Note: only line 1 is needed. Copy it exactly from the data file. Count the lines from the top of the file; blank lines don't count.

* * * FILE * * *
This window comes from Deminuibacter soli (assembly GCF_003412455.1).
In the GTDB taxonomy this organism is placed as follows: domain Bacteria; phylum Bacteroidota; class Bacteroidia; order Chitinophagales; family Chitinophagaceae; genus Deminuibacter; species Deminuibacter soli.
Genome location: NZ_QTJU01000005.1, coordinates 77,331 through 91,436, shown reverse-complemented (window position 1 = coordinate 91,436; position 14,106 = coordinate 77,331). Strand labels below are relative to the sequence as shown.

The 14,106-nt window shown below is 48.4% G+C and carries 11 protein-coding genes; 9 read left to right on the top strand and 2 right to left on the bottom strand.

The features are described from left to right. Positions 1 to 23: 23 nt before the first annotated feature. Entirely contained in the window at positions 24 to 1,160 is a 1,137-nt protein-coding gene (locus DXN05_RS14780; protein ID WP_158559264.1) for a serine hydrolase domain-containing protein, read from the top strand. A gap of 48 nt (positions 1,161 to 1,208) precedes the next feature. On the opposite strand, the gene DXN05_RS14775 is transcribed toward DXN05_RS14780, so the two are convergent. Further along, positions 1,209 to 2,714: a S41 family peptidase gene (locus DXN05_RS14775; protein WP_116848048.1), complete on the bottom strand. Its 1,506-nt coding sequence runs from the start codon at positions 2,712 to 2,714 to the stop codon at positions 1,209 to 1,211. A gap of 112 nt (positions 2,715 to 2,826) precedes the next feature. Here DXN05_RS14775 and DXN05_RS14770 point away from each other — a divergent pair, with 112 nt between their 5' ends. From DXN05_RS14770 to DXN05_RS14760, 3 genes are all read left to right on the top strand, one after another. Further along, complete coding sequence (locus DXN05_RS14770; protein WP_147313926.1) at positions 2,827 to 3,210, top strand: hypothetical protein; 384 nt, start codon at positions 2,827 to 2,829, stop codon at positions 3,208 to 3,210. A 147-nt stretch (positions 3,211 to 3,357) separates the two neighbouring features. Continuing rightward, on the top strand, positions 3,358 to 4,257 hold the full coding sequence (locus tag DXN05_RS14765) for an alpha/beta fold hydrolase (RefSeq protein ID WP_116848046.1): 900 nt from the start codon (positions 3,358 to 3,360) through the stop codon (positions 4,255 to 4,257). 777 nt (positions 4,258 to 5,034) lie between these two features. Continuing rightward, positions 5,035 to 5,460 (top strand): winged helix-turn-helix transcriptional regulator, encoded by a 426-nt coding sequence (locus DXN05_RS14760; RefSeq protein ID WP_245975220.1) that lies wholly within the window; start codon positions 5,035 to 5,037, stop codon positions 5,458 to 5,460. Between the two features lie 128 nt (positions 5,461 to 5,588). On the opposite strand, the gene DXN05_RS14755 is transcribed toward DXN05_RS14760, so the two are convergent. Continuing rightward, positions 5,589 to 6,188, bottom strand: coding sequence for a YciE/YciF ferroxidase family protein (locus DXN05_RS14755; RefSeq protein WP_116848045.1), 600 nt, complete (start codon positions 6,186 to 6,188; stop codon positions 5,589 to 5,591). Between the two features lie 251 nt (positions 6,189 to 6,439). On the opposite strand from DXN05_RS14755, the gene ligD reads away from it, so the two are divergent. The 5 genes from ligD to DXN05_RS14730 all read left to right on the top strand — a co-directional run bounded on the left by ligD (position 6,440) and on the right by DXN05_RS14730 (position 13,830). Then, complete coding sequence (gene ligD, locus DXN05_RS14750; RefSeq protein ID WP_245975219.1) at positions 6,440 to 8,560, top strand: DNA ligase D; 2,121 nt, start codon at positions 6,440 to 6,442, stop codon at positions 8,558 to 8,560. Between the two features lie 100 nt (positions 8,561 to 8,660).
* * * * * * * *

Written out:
This window comes from Deminuibacter soli (assembly GCF_003412455.1).